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Researchers at Moscow State University prepare for a breakthrough in nanophotonics
Researchers have come up to producing ultrahigh-speed optical devices where the information medium will not be the electron (as it is now) but a photon. In the future, this will enable to achieve teracycle computing frequency. That, in turn, will open up possibilities for brand new telecommunication and navigation systems, computer equipment operating at speeds, which exceed current ones b....
Andrey Fedianin: “Nowadays, the information content transmitted via communication lines redoubles globally every two or three years. It means that in perspective, the mankind will face the problem of further increasing the rates of operation of electronic microdevices.”
A report on the forthcoming breakthrough in nanophotonics and nanoplasmonics to be made at the Fifth International Conference “Nanotechnologies in electronics, photonics and alternative power engineering” (the second name of the conference is Nano and Giga Forum), which will take place on September 12–16 in Moscow and Zelenograd, is being prepared by associate professor of Quantum Electronics Subdepartment at the Lomonosov Moscow State University Andrey Fedianin. He has briefed about his research in STRF.ru interview.
Andrey Anatolievich, what are researchers’ hope for great achievements in nanophotonics and nanoplasmonics based on?
– They are based on outcomes contemporary nanotechnology development has already brought. New litographic possibilities have been opened for creating nanostructures, researchers could only dream about five to seven years ago. Of course, theoretical research and experimental investigation of various effects in these structures started immediately. Nanostructuring on scales smaller than optical wavelength leads to new optical phenomena. They are connected with the opportunity to control generation and propagation of optical band E-field radiation on nanoscales, the spatial resolution of which often being less than optical wavelength. This was unachievable not long ago.
It means that in perspective it will be possible to make, for example, plasmonic waveguides and plasmonic splitters, i.e., all those devices that control microscale light propagation and execute logical operations with light fluxes. These are necessary to produce fast optical devices, where the medium is not an electron, likewise in contemporary microelectronics, but a photon.
Light fluxes can be localized crosswise down to submicron sizes, and with utilization of ultrashort pulses – down to micron-level sizes lengthway. Utilization of optical emission as the information-carrying medium also removes necessity of multiple electrical energy conversion into luminous energy and backwards. The vital difference of optical microdevices from electronic ones is the lack of electron streams, which inevitably cause Joule loss, i.e., heating, as well as capacitive parasitics and inductivity, thus limiting the response speed of electronic devices. When light fluxes are used, no such limitations apply, and in the future, optical device response speed may achieve teracycle values and even higher.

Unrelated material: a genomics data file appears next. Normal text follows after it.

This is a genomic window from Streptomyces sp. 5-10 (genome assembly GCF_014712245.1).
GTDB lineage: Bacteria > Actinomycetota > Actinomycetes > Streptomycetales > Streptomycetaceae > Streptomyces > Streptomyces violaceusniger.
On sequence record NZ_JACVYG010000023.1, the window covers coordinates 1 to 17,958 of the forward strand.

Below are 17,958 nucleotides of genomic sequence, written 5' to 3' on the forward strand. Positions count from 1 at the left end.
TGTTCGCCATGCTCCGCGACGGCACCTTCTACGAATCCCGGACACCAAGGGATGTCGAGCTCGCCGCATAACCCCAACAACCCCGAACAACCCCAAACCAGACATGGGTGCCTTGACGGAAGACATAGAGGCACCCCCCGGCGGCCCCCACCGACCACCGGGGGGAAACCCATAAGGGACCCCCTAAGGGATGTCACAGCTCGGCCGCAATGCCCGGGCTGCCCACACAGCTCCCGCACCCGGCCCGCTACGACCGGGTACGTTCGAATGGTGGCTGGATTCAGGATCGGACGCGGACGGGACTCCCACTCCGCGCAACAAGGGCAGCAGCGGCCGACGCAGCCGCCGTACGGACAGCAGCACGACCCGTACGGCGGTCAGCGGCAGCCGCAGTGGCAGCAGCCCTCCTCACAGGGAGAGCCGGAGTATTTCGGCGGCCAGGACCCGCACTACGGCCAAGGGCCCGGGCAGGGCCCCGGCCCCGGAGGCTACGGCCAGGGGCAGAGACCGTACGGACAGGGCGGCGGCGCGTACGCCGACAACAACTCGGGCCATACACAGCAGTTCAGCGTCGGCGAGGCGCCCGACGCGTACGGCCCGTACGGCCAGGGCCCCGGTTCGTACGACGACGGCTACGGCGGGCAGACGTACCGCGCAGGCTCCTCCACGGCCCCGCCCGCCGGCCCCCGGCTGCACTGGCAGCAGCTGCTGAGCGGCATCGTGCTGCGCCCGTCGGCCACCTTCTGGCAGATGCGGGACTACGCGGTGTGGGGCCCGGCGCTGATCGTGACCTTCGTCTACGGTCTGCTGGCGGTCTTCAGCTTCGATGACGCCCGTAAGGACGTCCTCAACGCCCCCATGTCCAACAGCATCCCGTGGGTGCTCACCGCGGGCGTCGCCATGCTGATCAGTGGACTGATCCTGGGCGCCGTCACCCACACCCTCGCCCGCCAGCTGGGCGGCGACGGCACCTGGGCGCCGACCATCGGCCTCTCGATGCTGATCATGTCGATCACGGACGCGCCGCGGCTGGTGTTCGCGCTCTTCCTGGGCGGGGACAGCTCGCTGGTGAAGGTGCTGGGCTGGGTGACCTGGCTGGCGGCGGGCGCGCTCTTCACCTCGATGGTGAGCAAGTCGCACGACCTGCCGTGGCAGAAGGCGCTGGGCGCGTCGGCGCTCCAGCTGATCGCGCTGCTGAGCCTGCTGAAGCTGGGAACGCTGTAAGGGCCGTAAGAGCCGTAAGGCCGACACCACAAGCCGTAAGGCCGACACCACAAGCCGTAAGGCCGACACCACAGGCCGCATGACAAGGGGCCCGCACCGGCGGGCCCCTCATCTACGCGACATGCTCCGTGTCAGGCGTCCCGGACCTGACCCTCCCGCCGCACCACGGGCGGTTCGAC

Therefore, we can think about creating photon devices that possess enormous speeds exceeding by several times the speed of contemporary microelectronics devices. I believe these devices will find the most extensive use.
What about contemporary microelectronic devices? Can’t they meet increasing needs in data processing and transmission?
– Nowadays, the information content transmitted via communication lines redoubles globally every two or three years. It means that in perspective, the mankind will face the problem of further increasing the rates of operation of electronic microdevices. Therefore, it necessary now to develop nanophotonic and nanoplasmonic device principles for telecommunication applications.
What stage is your research undergoing now?
– We are developing and implementing experimentally new nanostructured materials. As an example, we can cite optical meta-materials implementing the negative refractive index effect in the pre-assigned spectral range, as well as plasmonic and magnetoplasmonic crystals, where spatial nanostructuring enables to control parameters of surface plasmon-polaration propagation and, consequently, to implement functions of optical switches, plasmonic waveguides and splitters.
Just this year, using a femtosecond laser system we have designed and patented a plasmonic switch prototype, its operating time being about 0.1 picosecond, and this is only the time of 30 electromagnetic wave oscillations!
Another example is anisotropic (wiki) and chiral (wiki) metamaterials, where we have managed to ensure light intensity switching with subwavelength spatial resolution of about one tenth of green-light wavelength. To this end, we applied the scanning near-field optical microscopy methods. We expect that prototypes of plasmonic and nanphotonic devices can be created within next two years and they will be in demand by manufactures of microelectronics at the next stage of its development.